Less than a kilometer upriver is Nha Vi, a small hamlet. Vo Van Tam, now 54, was a local Viet Cong commander during the war. According to him, the area was a hotbed of guerrilla activity. They had recently been reinforced by a 12-man unit, supplied with small arms and one B-40 rocket launcher. He said the reinforcements had been dispatched from provincial headquarters specifically to target the Swift boats.
According to Vo, there were at least 20 Viet Cong soldiers at Nha Vi there that day. "There were 12 soldiers from the provincial level and eight from the district level," he said.
His wife, Vo Thi Vi, 54, said Feb. 28, 1969, is a day that the villagers of Nha Vi hamlet will never forget. "Everything was destroyed," she said. "There's no houses left. They leveled everything. There was no leaves left. The fighting was very fierce."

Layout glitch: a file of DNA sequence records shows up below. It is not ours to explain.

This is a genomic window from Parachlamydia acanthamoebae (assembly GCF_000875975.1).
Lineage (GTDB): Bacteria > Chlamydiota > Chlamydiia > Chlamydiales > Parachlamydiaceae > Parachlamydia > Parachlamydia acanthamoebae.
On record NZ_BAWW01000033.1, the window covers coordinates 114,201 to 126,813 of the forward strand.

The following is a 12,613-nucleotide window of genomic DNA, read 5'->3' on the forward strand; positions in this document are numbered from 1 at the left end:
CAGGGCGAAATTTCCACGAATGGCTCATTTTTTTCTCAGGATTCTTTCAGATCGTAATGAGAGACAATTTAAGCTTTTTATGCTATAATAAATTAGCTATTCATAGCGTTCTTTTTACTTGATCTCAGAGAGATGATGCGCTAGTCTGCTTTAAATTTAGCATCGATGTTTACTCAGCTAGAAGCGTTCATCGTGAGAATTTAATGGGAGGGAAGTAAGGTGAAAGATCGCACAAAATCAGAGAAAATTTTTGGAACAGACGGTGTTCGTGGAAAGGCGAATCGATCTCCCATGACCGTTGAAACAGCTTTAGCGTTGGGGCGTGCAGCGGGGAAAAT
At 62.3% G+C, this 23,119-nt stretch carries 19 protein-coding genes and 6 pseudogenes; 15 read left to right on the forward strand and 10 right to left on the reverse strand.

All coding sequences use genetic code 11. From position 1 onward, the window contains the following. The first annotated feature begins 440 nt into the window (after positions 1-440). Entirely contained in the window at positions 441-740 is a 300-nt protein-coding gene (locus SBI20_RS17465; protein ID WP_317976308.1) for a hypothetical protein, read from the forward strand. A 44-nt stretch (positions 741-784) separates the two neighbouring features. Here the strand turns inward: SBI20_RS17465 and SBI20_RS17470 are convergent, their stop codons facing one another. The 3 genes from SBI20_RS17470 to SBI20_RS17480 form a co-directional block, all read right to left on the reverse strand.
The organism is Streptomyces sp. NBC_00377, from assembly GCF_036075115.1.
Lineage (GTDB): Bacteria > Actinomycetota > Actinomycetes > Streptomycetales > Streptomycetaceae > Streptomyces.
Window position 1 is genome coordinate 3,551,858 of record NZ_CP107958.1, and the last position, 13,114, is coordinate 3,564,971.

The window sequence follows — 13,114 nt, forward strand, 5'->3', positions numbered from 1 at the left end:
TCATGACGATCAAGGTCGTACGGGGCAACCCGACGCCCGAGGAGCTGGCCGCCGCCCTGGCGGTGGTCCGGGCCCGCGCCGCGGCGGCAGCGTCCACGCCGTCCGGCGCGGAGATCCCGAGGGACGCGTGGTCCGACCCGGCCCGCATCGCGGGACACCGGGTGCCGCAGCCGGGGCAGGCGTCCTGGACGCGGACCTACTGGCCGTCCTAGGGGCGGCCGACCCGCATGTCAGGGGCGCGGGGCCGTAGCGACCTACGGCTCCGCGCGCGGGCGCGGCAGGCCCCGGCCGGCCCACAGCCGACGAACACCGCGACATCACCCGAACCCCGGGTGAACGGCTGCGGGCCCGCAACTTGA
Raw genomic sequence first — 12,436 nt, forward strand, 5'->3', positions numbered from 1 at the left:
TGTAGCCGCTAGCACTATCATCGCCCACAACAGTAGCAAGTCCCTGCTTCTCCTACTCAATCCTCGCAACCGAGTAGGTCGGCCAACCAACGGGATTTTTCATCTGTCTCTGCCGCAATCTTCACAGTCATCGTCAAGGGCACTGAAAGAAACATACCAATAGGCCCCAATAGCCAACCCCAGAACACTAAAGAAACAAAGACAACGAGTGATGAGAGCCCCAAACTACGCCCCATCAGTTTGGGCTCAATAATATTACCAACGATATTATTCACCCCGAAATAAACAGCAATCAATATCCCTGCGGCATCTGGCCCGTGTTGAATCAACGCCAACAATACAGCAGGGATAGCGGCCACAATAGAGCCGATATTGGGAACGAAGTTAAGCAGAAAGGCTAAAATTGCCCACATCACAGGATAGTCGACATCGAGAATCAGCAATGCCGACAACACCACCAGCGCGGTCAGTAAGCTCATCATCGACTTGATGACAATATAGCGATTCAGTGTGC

According to the citation for Kerry's Silver Star, when the boats approached the hamlet, "a B-40 rocket exploded close aboard PCF 94" -- Kerry's boat. He "personally led a landing party ashore in pursuit of the enemy," the citation says, before commending Kerry's "extraordinary daring and personal courage" for "attacking a numerically superior force in the face of intense fire."
That account is disputed by Swift boat veteran John O'Neill, author of "Unfit for Command," who maintains in his book that the statement "is simply false. There was little or no fire."
Villagers say this is what they saw:
"Firing from over here. Firing from over there. Firing from the boat," Vo Thi Vi told "Nightline."